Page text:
Wood post damaged by termites

Insects can be a nuisance, but most won’t damage a home. Termites, however, are a particularly damaging fiend when they decide to infest a home. Orkin notes that 600,000 homes are damaged by termites every year, with U.S. residents spending $5 billion annually to remove termites and repair the damage they cause.

Homeowners insurance policies do not cover most termite damage, despite the regularity of the issue. In fact, insurance companies may only cover the cost of termite damage if:

  • Your home collapses from the damage
  • A covered risk is the cause of the termite infestation and damage

Despite the damage they can cause, insurance coverage providers consider termite infestations an issue the homeowner is responsible for preventing. It’s a homeowner’s duty to regularly assess for potential termite damage and to pay to remove any potential infestations of the home.

The problem arises when homeowners don’t know what termite damage looks like or where to regularly check for termite damage. Damage can go undetected for years until it’s moved beyond just cosmetic damage and into a weakening of the home’s wooden structural supports.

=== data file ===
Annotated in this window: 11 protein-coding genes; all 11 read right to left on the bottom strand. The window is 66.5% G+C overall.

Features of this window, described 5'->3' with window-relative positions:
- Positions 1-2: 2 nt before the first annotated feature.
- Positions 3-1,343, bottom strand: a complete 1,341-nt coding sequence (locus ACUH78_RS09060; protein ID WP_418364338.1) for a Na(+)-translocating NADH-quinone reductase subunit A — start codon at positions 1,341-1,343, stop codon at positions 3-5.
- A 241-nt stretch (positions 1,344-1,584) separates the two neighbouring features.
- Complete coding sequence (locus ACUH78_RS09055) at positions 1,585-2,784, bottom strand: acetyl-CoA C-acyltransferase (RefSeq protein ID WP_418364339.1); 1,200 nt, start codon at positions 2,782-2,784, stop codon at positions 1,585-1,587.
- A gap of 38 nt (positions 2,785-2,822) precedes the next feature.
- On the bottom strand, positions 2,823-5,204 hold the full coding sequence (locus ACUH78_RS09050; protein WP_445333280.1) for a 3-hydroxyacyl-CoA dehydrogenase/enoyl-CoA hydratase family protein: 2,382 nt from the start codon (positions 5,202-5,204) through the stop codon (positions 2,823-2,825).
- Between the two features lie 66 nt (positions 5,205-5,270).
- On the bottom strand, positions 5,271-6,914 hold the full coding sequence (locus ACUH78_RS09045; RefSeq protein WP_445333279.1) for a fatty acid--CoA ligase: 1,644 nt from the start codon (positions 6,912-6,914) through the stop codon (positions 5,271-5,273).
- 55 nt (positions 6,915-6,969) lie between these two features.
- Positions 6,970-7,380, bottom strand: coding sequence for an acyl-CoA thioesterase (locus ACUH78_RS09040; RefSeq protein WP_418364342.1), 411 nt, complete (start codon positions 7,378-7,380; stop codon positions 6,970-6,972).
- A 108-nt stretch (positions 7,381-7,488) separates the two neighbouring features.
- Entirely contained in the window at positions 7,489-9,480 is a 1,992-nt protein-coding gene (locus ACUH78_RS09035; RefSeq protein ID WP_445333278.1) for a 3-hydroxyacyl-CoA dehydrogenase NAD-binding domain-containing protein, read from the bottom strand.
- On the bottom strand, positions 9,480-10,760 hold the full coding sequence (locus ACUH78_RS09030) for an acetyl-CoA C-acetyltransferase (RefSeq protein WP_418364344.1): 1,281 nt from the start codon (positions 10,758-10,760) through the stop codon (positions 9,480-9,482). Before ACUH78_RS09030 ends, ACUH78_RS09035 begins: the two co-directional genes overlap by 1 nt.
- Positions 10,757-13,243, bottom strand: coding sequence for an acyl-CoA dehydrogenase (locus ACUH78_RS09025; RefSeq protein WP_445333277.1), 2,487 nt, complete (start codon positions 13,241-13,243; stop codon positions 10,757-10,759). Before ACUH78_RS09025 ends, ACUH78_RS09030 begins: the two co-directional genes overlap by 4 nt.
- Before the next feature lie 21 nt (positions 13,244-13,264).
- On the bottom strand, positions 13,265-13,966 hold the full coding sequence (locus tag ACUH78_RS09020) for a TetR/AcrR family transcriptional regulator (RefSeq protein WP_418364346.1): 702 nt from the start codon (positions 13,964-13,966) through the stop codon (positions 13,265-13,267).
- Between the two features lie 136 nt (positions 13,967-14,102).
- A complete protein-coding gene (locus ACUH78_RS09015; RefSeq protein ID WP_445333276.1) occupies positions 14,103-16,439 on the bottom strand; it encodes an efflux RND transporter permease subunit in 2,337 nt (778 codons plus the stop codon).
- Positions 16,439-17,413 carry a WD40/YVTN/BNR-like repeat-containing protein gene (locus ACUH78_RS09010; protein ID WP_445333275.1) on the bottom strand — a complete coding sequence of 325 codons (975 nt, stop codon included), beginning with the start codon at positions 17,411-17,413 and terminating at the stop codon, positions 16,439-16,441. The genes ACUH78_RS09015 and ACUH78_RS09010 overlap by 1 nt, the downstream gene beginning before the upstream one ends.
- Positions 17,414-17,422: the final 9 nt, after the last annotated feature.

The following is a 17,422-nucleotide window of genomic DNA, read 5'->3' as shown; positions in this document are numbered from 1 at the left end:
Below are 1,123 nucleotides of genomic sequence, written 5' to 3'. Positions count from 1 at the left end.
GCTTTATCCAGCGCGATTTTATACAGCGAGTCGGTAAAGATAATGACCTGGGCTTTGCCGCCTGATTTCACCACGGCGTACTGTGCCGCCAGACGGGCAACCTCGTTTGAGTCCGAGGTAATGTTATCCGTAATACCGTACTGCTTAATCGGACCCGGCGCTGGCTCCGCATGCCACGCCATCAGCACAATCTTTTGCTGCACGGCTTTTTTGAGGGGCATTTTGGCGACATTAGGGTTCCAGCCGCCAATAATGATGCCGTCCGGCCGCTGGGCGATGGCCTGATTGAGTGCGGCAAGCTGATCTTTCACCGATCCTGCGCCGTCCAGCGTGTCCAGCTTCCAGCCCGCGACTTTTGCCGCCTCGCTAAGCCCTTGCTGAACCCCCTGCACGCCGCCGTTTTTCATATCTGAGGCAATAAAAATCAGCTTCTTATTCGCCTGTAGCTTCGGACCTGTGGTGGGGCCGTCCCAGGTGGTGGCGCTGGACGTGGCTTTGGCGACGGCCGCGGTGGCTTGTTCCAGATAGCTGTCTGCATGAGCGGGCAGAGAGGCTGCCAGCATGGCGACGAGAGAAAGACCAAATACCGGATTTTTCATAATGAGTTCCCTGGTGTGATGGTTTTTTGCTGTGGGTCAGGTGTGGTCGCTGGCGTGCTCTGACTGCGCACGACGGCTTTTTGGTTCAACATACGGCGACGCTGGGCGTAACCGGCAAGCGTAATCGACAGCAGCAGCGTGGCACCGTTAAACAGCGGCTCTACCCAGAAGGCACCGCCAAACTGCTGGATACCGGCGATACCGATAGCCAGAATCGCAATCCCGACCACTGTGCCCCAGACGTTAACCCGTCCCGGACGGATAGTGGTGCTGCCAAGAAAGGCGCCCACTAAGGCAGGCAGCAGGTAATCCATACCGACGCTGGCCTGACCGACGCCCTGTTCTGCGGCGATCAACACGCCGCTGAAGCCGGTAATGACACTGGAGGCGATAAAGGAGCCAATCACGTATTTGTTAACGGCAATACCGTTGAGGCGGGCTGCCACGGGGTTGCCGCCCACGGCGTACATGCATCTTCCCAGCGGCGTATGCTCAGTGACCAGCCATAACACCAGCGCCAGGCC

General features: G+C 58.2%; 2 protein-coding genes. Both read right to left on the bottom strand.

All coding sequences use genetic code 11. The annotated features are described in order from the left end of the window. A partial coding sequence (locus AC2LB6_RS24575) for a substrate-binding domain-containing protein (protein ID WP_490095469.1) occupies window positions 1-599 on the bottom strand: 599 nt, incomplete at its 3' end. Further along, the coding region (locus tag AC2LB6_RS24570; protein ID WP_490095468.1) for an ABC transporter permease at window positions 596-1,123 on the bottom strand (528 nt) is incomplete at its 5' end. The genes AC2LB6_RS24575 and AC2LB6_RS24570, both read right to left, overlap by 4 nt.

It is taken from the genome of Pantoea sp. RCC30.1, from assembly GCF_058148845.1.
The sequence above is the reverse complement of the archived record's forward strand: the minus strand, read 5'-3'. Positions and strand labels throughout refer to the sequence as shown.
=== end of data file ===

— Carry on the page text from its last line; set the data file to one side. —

Treating a termite problem can be expensive. Removal of an infestation can cost up to $1,400 on average, while the average cost to fix the damage can exceed $700.

Homeowners who find termite damage will want to determine if a covered risk is the cause. Those who live in older homes, homes constructed chiefly out of wood, and homes in high-risk zones for termites, should be diligent in assessing their homes regularly for potential damage and infestations.

Insurance Coverage: Be Smart, Safe and Not Sorry

House damaged by hurricane and flood
Image by Paul Brennan from Pixabay

The truth is millions of homeowners are at a risk to these perils and many others, either hoping they will luck out or simply lack the information needed to understand why their standard homeowners insurance policies won’t cover these areas.

To make sure you’re not one of them, contact your insurance agent and review your policy together. Ask about additional coverage that you may need and seek those policies out – before you find out the hard way that your insurance coverage had holes big enough to drive your hard-earned savings through.